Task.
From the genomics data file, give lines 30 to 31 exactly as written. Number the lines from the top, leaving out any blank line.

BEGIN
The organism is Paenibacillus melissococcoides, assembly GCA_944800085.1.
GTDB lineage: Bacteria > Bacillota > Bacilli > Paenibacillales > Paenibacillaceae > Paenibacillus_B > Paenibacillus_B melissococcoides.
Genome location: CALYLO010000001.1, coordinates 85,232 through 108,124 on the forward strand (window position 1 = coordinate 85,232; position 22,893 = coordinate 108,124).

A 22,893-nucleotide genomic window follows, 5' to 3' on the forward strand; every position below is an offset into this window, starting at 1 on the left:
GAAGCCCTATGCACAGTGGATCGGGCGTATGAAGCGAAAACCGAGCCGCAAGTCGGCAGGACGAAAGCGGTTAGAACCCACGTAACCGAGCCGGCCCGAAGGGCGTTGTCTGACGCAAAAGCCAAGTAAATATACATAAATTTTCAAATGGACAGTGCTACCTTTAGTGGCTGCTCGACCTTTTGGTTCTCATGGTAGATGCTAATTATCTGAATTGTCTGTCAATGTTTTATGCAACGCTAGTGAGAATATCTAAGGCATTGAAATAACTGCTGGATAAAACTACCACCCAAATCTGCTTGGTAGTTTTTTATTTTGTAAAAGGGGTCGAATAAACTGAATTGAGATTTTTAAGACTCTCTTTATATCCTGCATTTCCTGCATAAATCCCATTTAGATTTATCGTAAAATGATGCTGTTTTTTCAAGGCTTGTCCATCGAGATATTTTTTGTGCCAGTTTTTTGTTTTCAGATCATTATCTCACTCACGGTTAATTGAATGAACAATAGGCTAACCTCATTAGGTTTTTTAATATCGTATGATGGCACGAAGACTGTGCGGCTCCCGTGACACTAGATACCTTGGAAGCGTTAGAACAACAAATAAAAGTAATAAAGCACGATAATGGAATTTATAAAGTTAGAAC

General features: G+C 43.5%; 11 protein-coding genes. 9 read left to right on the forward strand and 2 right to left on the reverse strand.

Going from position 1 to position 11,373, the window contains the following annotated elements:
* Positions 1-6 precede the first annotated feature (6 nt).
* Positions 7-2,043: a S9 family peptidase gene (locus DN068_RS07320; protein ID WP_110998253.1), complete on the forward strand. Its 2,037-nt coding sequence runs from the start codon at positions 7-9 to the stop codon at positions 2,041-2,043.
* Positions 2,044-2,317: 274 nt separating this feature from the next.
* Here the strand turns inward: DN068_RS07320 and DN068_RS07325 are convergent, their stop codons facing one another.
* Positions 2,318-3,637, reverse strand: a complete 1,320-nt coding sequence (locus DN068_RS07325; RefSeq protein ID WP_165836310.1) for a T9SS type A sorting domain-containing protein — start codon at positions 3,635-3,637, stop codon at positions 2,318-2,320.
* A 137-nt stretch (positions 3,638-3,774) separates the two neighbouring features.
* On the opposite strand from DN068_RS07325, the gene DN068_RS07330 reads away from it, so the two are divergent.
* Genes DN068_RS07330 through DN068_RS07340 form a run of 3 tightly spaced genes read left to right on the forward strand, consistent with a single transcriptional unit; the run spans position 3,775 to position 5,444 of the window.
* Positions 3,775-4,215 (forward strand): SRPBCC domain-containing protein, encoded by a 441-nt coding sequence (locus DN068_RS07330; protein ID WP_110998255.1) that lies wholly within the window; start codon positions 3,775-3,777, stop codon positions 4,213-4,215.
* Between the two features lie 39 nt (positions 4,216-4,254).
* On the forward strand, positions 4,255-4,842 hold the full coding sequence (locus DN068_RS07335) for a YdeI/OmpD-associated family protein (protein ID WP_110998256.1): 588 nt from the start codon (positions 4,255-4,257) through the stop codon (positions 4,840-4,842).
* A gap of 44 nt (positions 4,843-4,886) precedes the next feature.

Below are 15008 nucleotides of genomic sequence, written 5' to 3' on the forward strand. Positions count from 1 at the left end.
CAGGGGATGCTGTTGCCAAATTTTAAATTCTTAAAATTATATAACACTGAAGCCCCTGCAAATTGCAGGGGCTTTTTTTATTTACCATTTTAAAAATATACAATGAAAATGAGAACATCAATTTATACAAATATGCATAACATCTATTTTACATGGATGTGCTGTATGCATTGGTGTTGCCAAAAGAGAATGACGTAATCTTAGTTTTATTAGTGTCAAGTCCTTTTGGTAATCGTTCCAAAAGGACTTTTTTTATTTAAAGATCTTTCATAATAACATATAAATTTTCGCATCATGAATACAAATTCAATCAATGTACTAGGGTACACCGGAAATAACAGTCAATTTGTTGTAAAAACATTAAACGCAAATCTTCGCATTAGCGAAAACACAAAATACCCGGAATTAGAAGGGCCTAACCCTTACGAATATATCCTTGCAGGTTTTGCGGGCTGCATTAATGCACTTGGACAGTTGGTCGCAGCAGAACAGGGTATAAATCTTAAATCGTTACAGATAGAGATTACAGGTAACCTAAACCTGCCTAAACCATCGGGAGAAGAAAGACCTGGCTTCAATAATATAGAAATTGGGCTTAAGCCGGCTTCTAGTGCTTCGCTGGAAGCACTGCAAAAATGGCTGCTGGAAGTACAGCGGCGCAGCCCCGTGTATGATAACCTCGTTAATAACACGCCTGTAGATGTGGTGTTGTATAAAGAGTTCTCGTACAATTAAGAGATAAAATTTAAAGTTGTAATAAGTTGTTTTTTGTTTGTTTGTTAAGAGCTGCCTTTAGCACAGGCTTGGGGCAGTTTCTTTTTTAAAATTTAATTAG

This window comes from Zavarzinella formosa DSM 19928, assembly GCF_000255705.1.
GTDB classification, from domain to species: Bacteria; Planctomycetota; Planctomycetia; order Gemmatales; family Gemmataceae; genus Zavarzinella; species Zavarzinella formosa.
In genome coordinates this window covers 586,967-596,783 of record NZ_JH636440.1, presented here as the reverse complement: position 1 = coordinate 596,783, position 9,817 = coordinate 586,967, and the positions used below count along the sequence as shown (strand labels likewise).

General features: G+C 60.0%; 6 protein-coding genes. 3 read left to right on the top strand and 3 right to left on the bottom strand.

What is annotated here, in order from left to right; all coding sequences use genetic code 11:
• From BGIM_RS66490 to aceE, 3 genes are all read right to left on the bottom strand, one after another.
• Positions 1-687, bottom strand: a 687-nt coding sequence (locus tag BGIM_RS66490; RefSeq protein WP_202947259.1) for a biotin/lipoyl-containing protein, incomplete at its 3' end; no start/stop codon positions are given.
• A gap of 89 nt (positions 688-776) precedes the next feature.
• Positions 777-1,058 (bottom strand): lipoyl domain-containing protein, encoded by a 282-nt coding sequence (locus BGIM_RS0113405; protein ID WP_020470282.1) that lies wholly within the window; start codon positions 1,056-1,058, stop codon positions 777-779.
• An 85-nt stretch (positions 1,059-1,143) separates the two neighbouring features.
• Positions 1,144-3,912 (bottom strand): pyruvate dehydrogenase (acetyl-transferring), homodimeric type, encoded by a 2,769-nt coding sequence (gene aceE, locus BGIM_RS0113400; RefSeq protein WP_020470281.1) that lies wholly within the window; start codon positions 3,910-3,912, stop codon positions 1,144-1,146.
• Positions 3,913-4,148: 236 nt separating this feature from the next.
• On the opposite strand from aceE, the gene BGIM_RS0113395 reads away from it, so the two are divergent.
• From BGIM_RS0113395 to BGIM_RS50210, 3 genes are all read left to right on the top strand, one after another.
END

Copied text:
• Positions 777-1,058 (bottom strand): lipoyl domain-containing protein, encoded by a 282-nt coding sequence (locus BGIM_RS0113405; protein ID WP_020470282.1) that lies wholly within the window; start codon positions 1,056-1,058, stop codon positions 777-779.
• An 85-nt stretch (positions 1,059-1,143) separates the two neighbouring features.